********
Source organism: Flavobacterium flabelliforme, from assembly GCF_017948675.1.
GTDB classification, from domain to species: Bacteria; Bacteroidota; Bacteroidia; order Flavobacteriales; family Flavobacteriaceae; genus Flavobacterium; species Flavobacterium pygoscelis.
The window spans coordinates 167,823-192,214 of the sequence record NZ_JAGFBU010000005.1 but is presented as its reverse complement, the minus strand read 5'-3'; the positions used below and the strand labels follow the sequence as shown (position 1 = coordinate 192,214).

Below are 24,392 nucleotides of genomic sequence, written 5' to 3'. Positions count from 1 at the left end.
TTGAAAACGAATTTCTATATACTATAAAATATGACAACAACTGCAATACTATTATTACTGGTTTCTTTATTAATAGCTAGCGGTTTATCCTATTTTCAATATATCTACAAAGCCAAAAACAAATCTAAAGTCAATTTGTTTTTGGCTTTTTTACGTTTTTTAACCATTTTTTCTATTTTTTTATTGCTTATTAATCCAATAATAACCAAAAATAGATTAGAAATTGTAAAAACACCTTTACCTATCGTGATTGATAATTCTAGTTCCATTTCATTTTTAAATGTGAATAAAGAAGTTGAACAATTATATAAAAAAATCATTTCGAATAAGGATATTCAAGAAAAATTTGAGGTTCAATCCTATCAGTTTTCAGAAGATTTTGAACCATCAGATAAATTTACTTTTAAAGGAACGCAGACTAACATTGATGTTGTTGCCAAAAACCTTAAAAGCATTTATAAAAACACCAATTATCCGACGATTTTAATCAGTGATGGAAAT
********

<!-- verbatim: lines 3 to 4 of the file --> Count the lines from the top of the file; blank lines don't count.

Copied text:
The window spans coordinates 167,823-192,214 of the sequence record NZ_JAGFBU010000005.1 but is presented as its reverse complement, the minus strand read 5'-3'; the positions used below and the strand labels follow the sequence as shown (position 1 = coordinate 192,214).

Below are 24,392 nucleotides of genomic sequence, written 5' to 3'. Positions count from 1 at the left end.